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Logo of medhistThe Wellcome Trust Centre of the History of Medicine (UCL)Medical History
Med Hist. 2008 October; 52(4): 567–568.
PMCID: PMC2570453
Book Review
Passions and tempers: a history of the humours
Reviewed by Fay Bound Alberti
University of Lancaster
Noga Arikha.
Passions and tempers: a history of the humours, New York,  HarperCollins,  2007, pp. xxi, 376, illus., US$27.95, Can.$34.95 ( hardback 978-0-06-073116-8). 
This is an ambitious and expansive history of the humours—of blood, yellow bile, black bile and phlegm—from the classical world to the present day. Arikha's argument is clear: “our various humours are keys to the map of our psyche” (p. 291). The peculiar blend of psychological and physiological characteristics that make us human, and individuals, has historically been understood through the explanatory power of the fluids that move around the body, and (crucially) between the mental and the physical realms. In the process, “the original four humours imagined by the ancients have been multiplied by the hundreds into hormones, enzymes, neurotransmitters, particles, and the like” (p. xix). Notwithstanding Cartesian philosophy and microbiology, the explanatory power of the humours remains intact.

Arikha's approach is enthusiastic, combining literary and medical texts, and she demonstrates a keen grasp of classical and early modern theories of the body and its workings. Despite its intellectual ambitions, however, this book is above all else a good summary of Galenism and its application throughout a range of medical theories and practices. There are times when Arikha's broad brush-strokes are insufficient to deal with specificities—the cultural meanings of the humours as material entities, for instance, receive little attention. An example of this is the simplicity with which she deals with blood as just another humour that “served the same explanatory functions as those fulfilled by humours”, rather than asking exactly why and how it was regarded as “the engine of life” (p. 190).

In many ways, Arikha's insights are correct—humoral interpretations of the body have survived for centuries as metaphors for personality types and in concepts of balance for explanations of health and disease: one need only think of the thriving alternative (now complementary) therapy movement, and a variety of non-western traditions that similarly strive for holism. And yet there is nothing particularly novel about this observation: it is an example, if ever there was one, of Roy Porter's classic reference to “old wine in new bottles”. It is also instructive that Arikha's approach to the modern period is far more selective than her approach to earlier periods, when it is easier to make things “fit”. There is no reference in her linear narrative to evolutionary biology, to experimental physiology, or to anything that lies beyond the scope of her reading of the humours as a lesson in the preservation of mind/body holism.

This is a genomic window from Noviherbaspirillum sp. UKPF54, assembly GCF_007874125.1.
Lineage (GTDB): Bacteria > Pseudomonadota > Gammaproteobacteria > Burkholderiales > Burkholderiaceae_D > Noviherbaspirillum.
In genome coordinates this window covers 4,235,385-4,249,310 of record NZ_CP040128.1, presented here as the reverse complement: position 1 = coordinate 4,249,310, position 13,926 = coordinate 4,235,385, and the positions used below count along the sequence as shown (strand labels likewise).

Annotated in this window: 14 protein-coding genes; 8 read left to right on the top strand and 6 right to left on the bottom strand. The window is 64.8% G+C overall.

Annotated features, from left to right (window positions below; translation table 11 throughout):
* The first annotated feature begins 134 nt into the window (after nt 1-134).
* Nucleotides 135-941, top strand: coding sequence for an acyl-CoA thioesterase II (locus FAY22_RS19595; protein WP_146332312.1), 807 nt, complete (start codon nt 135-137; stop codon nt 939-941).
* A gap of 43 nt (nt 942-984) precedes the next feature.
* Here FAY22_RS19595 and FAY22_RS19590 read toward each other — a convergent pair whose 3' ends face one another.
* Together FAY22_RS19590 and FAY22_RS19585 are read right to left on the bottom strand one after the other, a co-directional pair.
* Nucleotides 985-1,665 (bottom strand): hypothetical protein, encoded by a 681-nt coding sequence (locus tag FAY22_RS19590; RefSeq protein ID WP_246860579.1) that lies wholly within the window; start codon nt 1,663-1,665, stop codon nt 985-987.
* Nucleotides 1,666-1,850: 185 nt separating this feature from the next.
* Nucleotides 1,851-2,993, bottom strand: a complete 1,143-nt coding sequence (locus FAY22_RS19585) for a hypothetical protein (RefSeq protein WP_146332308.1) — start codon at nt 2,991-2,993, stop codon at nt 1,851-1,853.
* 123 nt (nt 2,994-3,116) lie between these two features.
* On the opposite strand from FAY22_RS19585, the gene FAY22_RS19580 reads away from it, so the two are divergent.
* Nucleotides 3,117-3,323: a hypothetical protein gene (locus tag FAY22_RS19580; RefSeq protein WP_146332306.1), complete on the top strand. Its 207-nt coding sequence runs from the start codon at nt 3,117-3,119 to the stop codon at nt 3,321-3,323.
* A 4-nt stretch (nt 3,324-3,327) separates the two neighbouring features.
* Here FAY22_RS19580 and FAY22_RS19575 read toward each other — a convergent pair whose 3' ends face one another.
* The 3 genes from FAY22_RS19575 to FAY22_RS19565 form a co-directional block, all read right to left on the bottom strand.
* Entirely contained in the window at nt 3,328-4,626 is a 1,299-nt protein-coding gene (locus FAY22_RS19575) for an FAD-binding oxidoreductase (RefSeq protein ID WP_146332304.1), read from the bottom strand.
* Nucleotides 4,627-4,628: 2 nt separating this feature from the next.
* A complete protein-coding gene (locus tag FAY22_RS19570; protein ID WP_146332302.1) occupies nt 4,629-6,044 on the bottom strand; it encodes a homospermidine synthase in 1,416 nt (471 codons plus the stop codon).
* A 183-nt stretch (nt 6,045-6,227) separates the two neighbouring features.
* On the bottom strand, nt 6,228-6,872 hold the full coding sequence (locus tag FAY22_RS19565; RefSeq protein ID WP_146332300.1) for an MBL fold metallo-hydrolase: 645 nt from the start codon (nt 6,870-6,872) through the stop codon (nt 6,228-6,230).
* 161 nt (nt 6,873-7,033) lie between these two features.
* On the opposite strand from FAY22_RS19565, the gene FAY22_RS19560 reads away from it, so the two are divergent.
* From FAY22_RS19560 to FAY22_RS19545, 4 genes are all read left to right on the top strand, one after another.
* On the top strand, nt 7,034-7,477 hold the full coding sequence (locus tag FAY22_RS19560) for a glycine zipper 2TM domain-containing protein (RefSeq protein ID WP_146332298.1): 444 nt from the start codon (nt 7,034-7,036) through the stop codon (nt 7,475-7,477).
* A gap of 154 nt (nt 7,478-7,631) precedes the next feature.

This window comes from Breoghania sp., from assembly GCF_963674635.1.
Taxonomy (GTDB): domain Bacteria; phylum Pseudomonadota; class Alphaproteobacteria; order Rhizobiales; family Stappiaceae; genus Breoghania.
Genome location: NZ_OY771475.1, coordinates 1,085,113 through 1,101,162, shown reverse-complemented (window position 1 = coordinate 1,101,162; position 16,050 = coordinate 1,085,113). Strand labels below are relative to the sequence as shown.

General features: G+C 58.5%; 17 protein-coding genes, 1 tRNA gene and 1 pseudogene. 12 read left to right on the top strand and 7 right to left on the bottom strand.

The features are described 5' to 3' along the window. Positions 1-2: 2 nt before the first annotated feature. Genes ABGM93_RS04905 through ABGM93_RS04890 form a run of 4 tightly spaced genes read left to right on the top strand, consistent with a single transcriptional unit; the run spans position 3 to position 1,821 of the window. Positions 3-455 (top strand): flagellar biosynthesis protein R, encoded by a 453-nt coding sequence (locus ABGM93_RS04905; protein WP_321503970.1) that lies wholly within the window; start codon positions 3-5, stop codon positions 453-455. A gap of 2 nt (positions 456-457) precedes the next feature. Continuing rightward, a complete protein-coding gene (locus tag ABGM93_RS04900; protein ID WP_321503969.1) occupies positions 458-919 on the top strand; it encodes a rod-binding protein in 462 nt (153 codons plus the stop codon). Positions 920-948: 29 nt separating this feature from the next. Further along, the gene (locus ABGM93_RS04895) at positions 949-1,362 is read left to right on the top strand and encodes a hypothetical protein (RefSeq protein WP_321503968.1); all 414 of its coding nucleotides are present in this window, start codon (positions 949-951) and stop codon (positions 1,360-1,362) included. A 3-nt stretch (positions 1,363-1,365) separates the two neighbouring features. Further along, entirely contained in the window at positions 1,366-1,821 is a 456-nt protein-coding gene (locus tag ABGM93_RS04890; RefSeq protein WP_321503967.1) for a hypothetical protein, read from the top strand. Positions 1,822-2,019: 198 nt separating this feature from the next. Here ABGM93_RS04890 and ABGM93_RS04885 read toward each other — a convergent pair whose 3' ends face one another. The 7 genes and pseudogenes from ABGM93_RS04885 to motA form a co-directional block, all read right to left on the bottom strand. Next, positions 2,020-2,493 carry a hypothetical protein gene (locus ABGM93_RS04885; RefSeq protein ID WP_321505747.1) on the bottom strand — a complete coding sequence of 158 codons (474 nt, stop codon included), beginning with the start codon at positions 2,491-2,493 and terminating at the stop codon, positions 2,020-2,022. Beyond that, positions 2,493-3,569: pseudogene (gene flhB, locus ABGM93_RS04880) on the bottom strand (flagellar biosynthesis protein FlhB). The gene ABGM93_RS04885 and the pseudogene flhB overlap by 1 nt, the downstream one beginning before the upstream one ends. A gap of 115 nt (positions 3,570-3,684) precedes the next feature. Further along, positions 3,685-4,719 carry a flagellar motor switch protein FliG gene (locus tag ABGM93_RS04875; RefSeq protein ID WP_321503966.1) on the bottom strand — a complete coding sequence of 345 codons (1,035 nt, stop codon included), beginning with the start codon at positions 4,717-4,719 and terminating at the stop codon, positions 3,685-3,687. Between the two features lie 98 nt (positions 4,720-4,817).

There are additional methodological problems above and beyond Arikha's limited source base and selectively chosen “ologies”. One difficulty is her lack of engagement with the burgeoning growth in emotion history and emotion theory over recent decades, according to which it is insufficient to talk about emotions as entities that are “in there” and that could be entirely understood if only we had the right tools to “get them out”. Emotions are generally regarded as something other than “functions of our evolved physiology” (p. 282). Furthermore, we can no longer legitimately use the terminology of “passions” and “emotions” interchangeably and without reference to their historical and epistemological context.

A related problem concerns the discrepancy between the historical sensitivity that Arikha demonstrates in her explication of historical texts, and the presentism with which she addresses modern medical knowledge. Or more specifically, how she prioritizes certain forms of knowledge over others. Because her argument needs to harness neuro-humoralism, she places considerable emphasis on modern neurobiological thinking about such concepts as “emotion” (p. 275), “consciousness” (pp. 23–4) and the “self” (pp. 280–1) as linked to the soma, and uses the works of Antonio Damasio, in particular, as evidence of the “gut-level emotive responses without which we seem unable to function” (p. 282).

There is a lack of theoretical analysis in Arikha's approach to these accounts, as though constructions of scientific knowledge as constructs must not, in this case, impede the meta-narrative of continuity amidst change. What is ultimately frustrating about the book, therefore, is that Arikha engages with the principles of scientific knowledge itself less as an act that shapes meaning and experience than as an objective yet flawed and collective endeavour to get it right. Consequently the book turns out to be more about medical “mistakes” than beliefs, and above all else the pursuit of some elusive truth. According to the author, “the book concerns itself primarily with our capacity to make mistakes even when our questions are right”. And why is this so? “In a sense, we are all children in our relation to scientific information” (p. xx). Is this really an accurate assessment of the maturity of the histories of science and medicine in the twenty-first century? If so, maybe it is time to grow up.